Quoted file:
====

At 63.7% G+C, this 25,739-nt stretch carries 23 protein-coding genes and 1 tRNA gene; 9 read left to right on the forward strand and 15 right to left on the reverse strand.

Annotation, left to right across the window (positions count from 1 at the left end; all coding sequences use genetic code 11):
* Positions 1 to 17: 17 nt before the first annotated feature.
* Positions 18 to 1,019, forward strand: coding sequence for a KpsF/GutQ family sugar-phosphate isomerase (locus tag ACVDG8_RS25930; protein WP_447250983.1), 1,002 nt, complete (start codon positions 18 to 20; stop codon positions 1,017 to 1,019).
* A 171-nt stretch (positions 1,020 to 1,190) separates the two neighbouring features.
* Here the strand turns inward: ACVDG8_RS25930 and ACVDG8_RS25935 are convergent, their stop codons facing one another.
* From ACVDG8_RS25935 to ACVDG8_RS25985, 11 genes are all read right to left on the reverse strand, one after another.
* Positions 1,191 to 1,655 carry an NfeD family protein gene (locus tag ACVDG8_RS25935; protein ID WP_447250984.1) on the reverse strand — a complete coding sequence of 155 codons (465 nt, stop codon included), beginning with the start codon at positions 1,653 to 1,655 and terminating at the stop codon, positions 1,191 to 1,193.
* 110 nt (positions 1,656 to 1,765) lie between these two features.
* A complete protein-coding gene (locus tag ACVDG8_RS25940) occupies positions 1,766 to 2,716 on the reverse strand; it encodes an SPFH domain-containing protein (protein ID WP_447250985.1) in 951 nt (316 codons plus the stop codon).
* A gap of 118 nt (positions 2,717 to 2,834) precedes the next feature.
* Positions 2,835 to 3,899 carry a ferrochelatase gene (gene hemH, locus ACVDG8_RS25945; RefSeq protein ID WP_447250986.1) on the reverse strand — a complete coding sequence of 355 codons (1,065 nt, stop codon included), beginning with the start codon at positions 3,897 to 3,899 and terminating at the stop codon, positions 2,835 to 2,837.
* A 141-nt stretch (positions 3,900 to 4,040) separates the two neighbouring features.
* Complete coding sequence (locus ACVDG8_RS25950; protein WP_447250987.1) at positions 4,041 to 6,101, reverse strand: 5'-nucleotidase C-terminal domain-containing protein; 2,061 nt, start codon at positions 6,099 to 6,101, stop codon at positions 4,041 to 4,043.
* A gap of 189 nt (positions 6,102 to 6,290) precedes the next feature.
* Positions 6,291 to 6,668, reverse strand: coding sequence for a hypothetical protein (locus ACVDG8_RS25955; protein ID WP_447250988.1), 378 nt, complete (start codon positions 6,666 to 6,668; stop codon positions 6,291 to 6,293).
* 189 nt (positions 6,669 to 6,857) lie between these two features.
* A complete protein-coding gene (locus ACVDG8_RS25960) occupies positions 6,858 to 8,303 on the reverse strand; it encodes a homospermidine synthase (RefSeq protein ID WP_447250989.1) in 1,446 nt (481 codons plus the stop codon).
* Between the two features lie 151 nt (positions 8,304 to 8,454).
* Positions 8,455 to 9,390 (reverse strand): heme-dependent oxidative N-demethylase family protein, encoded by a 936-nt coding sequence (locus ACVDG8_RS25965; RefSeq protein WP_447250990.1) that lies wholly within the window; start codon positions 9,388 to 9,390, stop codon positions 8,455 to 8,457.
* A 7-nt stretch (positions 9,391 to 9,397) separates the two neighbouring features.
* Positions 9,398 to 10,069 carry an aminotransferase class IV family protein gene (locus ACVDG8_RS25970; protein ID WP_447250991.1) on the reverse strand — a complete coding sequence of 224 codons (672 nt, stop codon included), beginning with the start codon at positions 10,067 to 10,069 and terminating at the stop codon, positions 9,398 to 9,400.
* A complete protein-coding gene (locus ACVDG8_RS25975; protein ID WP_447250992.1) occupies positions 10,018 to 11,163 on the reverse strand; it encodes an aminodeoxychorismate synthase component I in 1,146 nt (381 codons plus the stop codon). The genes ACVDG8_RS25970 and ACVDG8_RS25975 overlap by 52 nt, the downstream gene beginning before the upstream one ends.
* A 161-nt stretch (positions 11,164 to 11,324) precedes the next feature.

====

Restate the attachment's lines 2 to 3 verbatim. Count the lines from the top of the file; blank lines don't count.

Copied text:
Annotation, left to right across the window (positions count from 1 at the left end; all coding sequences use genetic code 11):
* Positions 1 to 17: 17 nt before the first annotated feature.